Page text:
the number of people that know how to drive sticks is on the way down. and even worldwide, cars now come with auto's more then sticks.


as for the dumb comment.

phhhff, whats a rental for? stick or not, people always beat them.
I understand the comment. Not that everyone owns them, but most people should be able to drive them, just in case. Female friends have told me (and these are sane, rational women) that they are unimpressed with guys that can't drive a manual (yes, I know that sounds silly, and a double standard.)

I guess I'm just a car enthusiast, so for me it seems natural to drive a manual tranny- it gives you a different feeling for the car and lets you squeeze every drop of performance out of it.

Of course, it also takes a little finesse and coordination, so I can see why some wouldn't want to learn or may even feel intimidated.

I love stick shifts - that's all I've owned, since getting my Grampa's old Beetle. Thankfully I learned to drive in Mom's automatic and then learned the shifting afterward. It's really effortless once you're used to it, even for a complete klutz like me.

I had fun learning to drive the stick shift. I drove it around in our driveway several times until I could keep it going without lurching and stalling. Then, I drove it down to a nearby parking lot one deserted Sunday morning. Practiced and practiced 'til I thought I was so smooth.

Then I tried to leave. The parking lot exits both had a short hill leading up to the stop sign. Even though there was no traffic, I stopped like a good little girl. Tried to proceed from a stop on the hill unsuccessfully, and had to roll back down the hill and try again.

Repeat about 17 times.

When I finally got out of there, I drove a few feet down the road, and noticed a police officer parked watching the road at a neighboring business. He was trying very unsuccessfully not to laugh at me. How embarassing. At least there was someone there to rescue me if I had never been able to get out of the parking lot.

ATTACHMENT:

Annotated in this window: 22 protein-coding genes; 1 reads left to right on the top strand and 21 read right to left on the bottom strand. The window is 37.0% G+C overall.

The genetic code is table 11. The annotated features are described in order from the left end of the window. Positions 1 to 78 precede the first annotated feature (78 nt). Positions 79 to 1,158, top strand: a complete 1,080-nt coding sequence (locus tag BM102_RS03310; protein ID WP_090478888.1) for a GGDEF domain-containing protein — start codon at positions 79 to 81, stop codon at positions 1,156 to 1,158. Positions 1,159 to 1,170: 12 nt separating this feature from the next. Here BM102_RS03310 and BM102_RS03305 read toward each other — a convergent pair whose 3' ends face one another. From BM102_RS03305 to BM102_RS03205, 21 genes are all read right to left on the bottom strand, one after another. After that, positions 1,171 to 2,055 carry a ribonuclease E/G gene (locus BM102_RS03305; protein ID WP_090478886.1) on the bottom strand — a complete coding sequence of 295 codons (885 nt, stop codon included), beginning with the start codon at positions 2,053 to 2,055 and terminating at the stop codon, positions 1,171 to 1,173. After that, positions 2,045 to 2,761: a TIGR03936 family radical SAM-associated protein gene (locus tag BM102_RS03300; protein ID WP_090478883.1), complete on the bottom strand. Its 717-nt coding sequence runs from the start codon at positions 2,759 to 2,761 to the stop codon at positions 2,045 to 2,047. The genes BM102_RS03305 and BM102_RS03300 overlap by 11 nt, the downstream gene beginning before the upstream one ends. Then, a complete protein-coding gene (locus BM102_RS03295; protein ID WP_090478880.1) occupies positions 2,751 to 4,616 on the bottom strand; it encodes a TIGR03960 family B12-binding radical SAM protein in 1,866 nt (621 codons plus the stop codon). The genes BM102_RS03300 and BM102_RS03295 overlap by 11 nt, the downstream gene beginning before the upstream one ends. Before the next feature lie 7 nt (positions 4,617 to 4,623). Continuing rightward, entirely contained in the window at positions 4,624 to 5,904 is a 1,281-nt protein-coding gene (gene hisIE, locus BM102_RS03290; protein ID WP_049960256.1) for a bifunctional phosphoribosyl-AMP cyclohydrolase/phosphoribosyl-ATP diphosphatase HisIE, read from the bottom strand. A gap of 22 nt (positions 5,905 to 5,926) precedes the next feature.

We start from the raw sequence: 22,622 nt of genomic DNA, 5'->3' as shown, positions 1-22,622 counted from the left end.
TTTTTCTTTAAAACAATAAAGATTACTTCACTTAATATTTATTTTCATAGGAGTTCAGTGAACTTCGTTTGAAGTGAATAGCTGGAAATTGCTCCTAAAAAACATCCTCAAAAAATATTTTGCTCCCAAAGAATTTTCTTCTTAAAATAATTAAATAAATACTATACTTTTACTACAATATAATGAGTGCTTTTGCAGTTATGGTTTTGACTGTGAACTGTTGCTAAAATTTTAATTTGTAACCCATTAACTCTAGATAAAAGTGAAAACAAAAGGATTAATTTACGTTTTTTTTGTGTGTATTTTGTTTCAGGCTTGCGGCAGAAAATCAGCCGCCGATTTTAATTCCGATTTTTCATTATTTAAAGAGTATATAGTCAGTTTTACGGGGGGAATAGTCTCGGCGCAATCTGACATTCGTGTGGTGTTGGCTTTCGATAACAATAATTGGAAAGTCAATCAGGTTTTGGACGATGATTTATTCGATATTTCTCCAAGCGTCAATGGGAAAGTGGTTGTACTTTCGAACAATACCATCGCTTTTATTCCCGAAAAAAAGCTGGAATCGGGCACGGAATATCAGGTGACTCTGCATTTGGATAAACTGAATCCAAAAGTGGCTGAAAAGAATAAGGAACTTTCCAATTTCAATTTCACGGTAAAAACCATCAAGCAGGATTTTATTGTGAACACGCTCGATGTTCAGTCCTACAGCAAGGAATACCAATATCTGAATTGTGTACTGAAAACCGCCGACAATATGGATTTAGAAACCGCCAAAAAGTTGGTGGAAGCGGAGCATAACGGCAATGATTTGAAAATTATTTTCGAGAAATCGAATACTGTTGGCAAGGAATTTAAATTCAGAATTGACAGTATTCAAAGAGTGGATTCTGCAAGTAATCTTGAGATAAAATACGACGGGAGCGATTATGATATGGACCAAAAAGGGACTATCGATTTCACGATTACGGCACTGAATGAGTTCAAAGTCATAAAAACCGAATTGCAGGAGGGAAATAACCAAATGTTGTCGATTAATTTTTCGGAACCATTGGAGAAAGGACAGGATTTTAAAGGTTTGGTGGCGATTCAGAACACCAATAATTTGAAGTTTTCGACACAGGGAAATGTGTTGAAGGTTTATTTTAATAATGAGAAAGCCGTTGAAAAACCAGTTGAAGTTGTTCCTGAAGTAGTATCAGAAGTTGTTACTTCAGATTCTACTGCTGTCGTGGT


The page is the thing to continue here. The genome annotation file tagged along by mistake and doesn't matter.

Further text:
Buy a cheap manual Honda Civic.

michal1980 said: i dont know how you can be amazed.

whats the sales ratio for stick to auto cars in america? like 6:1 overall? maybe even higher in cars.

the number of people that know how to drive sticks is on the way down. and even worldwide, cars now come with auto's more then sticks.


Actually a few automakers are going to drop all the manual transmissions for all their US cars. I think the ratio is higher then 6:1 for automatics in the US (opposite in Europe though).

Manual transmissions finally on the way out?

For many years, the US and European markets have been mirror images when it comes to transmission choices. Both markets have been split roughly 90/10 percent with the American market favoring automatics and the Europeans (and most of the rest of the world) preferring to shift for themselves. Overseas drivers have gone for manuals for the increased efficiency at least in part because of the much higher gas prices there.